China’s belt and road plan is a lesson for the West in how to reframe the global growth model, to focus on infrastructure for the developing world
- Andy Xie says Western foreign aid focuses on poverty alleviation and is misguided. The West has been sensitive about China’s belt and road plan, when it should see the merit of giving billions in infrastructure aid to the developing world
When the latest Apec summit ended without the traditional communique for the first time, it looked like another casualty of the Sino-American trade war. But the host country, Papua New Guinea, has emerged as a clear winner in these tricky times. To keep up with China’s infrastructure push into developing countries, the United States and Australia are also giving Papua New Guinea infrastructure aid.
Western foreign aid has gone down the wrong path in the past two decades, as multinational aid agencies like the World Bank shift priorities from infrastructure investment to poverty alleviation. As good as poverty alleviation sounds, it often, in effect, traps people in poverty. Without massive capital formation, no country can rise above poverty; yet, capital formation is not immediately profitable. For most developing countries, massive foreign aid – in the form of the US’ Marshall Plan or China’s Belt and Road Initiative – is necessary.
The West has been so sensitive about the belt and road plan, precisely because it is that appealing to the developing world. Consider the alternative: how disastrous a misguided foreign aid policy has proved, for Europe and the US. Refugees from the Middle East and North Africa have flooded into European countries, while central American migrants are heading towards the US. Migration has been politically destabilising, giving rise to right-wing extremism in both Europe and the US. The West should be thankful for projects like the belt and road plan, which could stabilise its borders.
Instead, Western governments and media have portrayed the belt and road strategy as a cunning Chinese scheme to trap aid recipients in debt and control them through leverage. This story ignores the fact that sovereign borrowers rarely pay off foreign debts, and that the most severe punishment is being shut out of the international capital market for a few years. But, all the while, the physical assets on the ground are lifting the borrowers.
Even if a borrowing country chooses to give up control of an asset to China, there is still some benefit for the borrower. China would want to make the asset work, so it could reap some return on its investment. When the asset becomes productive, it boosts the local economy. The bottom line is that some stuff on the ground is better than none.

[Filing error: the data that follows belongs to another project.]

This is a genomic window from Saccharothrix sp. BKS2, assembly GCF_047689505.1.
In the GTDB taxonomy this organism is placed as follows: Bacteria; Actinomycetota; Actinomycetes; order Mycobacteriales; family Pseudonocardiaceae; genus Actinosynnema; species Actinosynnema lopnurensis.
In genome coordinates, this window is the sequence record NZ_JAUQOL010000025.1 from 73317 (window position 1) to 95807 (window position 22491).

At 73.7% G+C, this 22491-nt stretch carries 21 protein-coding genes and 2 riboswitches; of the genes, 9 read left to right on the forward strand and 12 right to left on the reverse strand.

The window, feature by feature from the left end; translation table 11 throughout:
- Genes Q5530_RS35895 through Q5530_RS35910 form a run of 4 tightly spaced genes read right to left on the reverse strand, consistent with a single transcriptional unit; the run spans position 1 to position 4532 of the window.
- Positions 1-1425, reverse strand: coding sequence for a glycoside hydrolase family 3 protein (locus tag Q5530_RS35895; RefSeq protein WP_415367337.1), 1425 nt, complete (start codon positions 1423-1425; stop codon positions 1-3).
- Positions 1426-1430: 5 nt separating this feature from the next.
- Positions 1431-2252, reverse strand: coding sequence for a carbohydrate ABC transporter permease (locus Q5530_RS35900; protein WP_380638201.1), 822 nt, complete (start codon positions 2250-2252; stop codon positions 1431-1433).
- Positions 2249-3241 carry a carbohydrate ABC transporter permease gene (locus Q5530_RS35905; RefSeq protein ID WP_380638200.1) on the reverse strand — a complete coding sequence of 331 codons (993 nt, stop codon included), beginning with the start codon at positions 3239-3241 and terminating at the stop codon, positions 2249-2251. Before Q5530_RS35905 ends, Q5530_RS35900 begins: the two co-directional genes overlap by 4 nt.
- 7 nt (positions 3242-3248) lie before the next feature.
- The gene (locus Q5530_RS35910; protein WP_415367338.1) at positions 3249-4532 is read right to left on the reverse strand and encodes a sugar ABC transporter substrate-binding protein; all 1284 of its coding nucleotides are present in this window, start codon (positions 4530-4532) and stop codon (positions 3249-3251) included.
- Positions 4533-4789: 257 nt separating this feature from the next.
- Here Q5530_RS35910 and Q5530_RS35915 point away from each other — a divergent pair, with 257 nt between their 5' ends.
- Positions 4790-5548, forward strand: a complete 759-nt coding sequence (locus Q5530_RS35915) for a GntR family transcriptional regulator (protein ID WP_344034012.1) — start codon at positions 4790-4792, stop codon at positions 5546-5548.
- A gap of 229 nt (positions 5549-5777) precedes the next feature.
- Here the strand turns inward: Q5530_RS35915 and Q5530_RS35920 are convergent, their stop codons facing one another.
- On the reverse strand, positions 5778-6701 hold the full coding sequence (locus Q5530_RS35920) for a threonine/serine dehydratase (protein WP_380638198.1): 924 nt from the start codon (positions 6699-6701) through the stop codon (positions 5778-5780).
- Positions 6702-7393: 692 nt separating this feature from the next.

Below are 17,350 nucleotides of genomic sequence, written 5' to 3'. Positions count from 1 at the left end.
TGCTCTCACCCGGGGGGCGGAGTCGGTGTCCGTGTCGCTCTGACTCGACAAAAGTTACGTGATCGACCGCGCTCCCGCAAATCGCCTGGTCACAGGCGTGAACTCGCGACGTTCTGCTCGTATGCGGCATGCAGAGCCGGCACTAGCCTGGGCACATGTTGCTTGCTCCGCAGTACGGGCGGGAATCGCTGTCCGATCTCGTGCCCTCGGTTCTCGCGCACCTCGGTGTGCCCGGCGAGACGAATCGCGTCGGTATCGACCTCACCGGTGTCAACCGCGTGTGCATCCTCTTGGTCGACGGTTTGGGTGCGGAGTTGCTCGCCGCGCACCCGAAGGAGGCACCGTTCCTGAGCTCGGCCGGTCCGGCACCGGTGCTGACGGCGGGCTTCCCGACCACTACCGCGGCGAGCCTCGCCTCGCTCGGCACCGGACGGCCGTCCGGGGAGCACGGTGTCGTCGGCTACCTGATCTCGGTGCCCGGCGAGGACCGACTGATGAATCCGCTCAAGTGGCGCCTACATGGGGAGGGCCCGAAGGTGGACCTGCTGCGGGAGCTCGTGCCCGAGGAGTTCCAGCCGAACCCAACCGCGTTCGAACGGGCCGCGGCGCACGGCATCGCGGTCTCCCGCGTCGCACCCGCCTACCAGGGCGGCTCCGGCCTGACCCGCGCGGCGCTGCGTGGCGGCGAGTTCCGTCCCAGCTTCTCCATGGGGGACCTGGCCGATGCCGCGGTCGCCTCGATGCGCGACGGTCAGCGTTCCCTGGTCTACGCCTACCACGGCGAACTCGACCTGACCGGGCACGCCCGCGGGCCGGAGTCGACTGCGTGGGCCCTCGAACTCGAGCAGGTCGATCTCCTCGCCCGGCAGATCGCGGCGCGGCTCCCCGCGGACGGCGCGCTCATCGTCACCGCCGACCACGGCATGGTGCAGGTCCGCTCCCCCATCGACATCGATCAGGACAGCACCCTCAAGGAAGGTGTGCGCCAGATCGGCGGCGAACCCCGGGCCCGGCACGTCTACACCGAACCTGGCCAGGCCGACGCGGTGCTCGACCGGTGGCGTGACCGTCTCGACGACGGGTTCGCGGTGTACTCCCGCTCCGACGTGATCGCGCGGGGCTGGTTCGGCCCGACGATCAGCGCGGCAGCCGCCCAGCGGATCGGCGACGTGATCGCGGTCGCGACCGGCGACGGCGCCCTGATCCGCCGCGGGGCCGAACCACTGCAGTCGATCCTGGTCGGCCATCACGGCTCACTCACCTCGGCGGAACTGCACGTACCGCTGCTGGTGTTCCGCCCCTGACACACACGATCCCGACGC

Could the Belt and Road Initiative be improved upon? Certainly. A country’s development must start with a plan, especially for infrastructure and urbanisation; China should integrate its foreign aid into the plan. As foreign aid projects tend to be stand-alone or to further political objectives, the money is not deployed efficiently. An upstart in the field, China isn’t likely to impose tough conditions on countries receiving its money. It should work together with the West, to formulate a more coherent carrot and stick approach. But first, the West must recognise that China should be a major player, possibly the most important one, in the game.
How can the West make its migration crisis go away? One solution is successful development in Africa and Latin America. But development should be compatible with environmental quality. If coal has to be burnt to bring millions of people into the industrial age, human civilisation might not have much of a future. China has not thought through its belt and road initiative. It would not be in Beijing’s interests to push ahead with the plan in its current form, coal-powered plants and all. Instead of fossil fuels, nuclear and other renewable energy sources should be the mainstay. For everyone’s sake, all rich countries should invest in new energy sources.
Considering the infrastructure needs of the developing world and the urgency to develop new energy sources, massive resources are needed. China is spending about 0.5 per cent of its GDP on the Belt and Road Initiative over a decade. All rich countries should set a similar target: the world can afford to give US$300 billion, a thimbleful of its GDP, in foreign aid every year. This is not a crazy amount – not in times when the US government can pass an unnecessary US$1.5 trillion tax cut to boost the economy.
The world is in a state of flux. Economic growth can’t solve all problems. Political extremism is rising everywhere. Maybe it is time to rethink the economic model. Sustainability should become more important than growth. Solving problems through growth is a risky strategy. For example, since 2008, major countries have piled up more and more debt just to sustain modest growth. Debt-led growth seems to be inefficient and poorly distributed, fanning extremism and instability. As soon as growth slows, another debt crisis might bring down the world economy. That day could come soon.
If another crisis hits, countries might fall back into the dangerous game of blaming other people or countries. Trade disputes could escalate into military conflicts, repeating the catastrophe of a century ago. One way out is to unite major countries in a new endeavour to solve the world’s problems: US$300 billion in foreign aid per year could just be the ticket.
Andy Xie is an independent economist